Agency-Annexed Mediation – party control/early settlement
Agency-Annexed Arbitration
Agency Convening – agency supplies a neutral to initiate the dispute resolution process by consulting with disputants and exploring their dispute resolution desires

Less Expensive
Fact-Based (No legal norms)
Party Control

Legal Norms
Less Party Control



Court Annexed Mediation

Early Neutral Evaluation


to foster collaboration and encourages innovative thinking in opponents
iv. Mediator: tries to establish rapport, listens carefully to others, favors consensus and works to generate mutual gains

Collaborative Law: used mostly by Canadian lawyers, some American lawyers

i. Enter into pre-dispute resolution agreements under which the clients and the legal representatives agree to negotiate from the outset using the problem-solving, interest-based style
ii. Promise to be completely open with each other, minimize the need for formal discovery procedures and to work to achieve mutually beneficial accords
iii. Includes a disqualification clause precluding them from representing their respective clients if the case is not resolved and either party elects to proceed to trial
iv. Avoids competitive, value-claiming tactics that might disrupt interest-based bargaining

Types of Negotiation

More complicated an interaction, the more protracted the negotiation process is likely to be – must obtain an understanding of the overall circumstances before mutually acceptable results can be achieved
Relevant Factors:

i. Flexibility in structure of negotiations between legal formality and legal irrelevancies
ii. Alternative arrangements in the case of non-agreement or lack of external options
iii. One-time interactions between clients and/or legal representatives or future dealings entailing continuing relationships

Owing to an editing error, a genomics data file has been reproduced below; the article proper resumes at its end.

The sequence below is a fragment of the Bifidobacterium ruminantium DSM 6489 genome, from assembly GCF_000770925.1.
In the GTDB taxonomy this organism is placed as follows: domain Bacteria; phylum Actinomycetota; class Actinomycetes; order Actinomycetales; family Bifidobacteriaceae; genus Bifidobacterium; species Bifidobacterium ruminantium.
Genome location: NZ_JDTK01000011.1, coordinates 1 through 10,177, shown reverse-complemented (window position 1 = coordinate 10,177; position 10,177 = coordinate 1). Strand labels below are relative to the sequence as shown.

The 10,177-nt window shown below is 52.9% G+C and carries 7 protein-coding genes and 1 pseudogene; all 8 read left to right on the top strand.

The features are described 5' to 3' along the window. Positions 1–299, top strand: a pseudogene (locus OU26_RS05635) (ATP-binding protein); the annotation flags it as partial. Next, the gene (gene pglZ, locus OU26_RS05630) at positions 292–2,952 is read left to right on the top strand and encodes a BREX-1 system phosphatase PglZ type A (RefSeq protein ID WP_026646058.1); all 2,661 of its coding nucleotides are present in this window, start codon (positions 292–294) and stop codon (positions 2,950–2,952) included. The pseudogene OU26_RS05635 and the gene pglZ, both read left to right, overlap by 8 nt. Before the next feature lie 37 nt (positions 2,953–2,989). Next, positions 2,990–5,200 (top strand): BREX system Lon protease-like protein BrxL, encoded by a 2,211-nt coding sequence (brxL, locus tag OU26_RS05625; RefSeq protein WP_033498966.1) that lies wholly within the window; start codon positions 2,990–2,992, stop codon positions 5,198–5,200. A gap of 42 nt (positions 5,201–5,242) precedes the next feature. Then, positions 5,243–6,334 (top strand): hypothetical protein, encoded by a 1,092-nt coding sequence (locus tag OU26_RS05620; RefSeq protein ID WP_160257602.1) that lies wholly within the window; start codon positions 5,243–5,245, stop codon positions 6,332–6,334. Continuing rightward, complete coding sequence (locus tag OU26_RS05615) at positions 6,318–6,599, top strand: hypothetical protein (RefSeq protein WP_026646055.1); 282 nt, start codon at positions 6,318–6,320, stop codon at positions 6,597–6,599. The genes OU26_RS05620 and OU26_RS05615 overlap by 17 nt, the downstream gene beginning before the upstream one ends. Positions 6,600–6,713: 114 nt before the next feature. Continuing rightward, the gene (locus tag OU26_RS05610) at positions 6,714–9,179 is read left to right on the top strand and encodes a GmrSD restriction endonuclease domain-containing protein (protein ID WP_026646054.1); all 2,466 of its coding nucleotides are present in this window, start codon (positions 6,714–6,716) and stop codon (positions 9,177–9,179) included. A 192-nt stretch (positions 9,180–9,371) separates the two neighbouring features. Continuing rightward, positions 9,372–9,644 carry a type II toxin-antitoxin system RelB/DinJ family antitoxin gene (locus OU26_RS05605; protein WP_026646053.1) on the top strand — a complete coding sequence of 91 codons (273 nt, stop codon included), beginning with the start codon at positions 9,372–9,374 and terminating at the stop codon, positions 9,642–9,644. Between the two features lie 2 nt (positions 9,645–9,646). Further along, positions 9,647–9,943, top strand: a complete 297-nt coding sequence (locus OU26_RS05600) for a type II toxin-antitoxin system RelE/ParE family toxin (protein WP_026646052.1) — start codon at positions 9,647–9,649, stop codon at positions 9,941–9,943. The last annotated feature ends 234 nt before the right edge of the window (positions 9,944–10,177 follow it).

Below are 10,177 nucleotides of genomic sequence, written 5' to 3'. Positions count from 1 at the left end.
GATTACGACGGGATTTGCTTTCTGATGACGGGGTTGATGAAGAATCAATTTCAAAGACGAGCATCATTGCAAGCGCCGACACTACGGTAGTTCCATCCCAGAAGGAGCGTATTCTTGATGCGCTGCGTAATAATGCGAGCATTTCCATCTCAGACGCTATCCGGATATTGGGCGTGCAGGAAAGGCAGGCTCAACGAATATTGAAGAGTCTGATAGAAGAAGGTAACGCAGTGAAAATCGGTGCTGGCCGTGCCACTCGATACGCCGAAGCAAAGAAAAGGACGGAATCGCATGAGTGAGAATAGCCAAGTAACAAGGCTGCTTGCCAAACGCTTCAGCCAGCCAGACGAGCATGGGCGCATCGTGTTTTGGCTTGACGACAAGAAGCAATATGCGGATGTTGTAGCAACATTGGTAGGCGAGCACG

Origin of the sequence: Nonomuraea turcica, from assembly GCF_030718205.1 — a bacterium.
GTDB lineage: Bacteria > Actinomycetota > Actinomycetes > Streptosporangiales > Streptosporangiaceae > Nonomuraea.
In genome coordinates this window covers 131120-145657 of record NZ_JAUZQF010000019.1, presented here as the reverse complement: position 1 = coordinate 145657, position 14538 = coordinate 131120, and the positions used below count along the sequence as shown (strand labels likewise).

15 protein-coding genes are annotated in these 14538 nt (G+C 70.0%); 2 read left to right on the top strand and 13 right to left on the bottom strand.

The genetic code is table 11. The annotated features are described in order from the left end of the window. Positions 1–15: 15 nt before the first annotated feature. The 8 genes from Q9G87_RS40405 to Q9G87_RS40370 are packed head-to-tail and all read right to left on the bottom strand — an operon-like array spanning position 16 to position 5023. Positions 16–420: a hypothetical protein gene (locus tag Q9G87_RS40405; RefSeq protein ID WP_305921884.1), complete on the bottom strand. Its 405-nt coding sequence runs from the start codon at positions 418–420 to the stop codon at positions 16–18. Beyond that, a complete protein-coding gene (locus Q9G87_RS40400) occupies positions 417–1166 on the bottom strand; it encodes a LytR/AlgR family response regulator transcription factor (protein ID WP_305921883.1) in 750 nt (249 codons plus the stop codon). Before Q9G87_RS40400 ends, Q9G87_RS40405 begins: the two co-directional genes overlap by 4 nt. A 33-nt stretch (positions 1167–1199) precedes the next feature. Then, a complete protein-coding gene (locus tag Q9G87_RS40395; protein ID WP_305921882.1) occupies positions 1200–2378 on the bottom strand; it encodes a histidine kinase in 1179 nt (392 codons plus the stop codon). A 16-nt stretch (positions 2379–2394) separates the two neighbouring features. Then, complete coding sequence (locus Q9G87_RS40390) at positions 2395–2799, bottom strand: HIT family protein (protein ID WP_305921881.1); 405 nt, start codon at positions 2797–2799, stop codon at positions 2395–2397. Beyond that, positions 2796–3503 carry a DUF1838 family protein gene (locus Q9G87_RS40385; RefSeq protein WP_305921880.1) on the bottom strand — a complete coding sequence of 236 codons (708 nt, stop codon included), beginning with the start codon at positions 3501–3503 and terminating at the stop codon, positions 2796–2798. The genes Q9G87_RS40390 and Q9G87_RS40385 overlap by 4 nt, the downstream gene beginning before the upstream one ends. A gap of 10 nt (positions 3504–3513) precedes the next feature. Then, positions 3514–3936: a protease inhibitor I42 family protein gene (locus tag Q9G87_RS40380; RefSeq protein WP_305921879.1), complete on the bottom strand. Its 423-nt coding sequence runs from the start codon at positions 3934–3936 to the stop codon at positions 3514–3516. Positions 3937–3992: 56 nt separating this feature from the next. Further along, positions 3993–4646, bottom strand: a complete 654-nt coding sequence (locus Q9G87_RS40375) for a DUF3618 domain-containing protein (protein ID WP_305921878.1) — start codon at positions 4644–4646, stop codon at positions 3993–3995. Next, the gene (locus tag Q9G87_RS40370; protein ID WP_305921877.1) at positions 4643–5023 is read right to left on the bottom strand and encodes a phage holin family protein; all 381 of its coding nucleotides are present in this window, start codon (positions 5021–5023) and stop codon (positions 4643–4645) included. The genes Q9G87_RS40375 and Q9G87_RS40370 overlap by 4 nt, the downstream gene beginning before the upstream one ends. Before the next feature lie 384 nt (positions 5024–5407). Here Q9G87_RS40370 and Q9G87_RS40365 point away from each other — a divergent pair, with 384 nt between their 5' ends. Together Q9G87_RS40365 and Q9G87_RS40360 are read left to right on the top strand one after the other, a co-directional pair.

iv. Client control of transaction or additional constituencies that must ultimately approve any proposed agreement

Verbal Communication

Most people are risk adverse when choosing between a sure gain and an uncertain alternative that may result in a greater gain or nothing
However, when one option entails a definite loss and the alternative may enable them to avoid any loss, most persons become risk takers
Regret Aversion: people don’t like to make decisions that may be shown by subsequent developments to have been incorrect

Nonverbal Communication

Facial expressions
Double messages (contradictory expressions to words)
Body movements
Changes in the usual behavior of others and predictable patterns of conduct
Deceptive Conduct

Impact of Cultural Differences

Different meanings to identical speech and behavior
Stereotypical baggage regarding different cultures
Must establish trusting and cooperative relationship before negotiations begin


Focus on a broad orientation by looking at the interests that lie beneath the positions that the participants assert and help participants understand and fulfill those interests

Mediator’s Role:

evaluate (provide direction as to appropriate grounds for settlement) and/or

facilitate (enhance and clarify communications between the parties to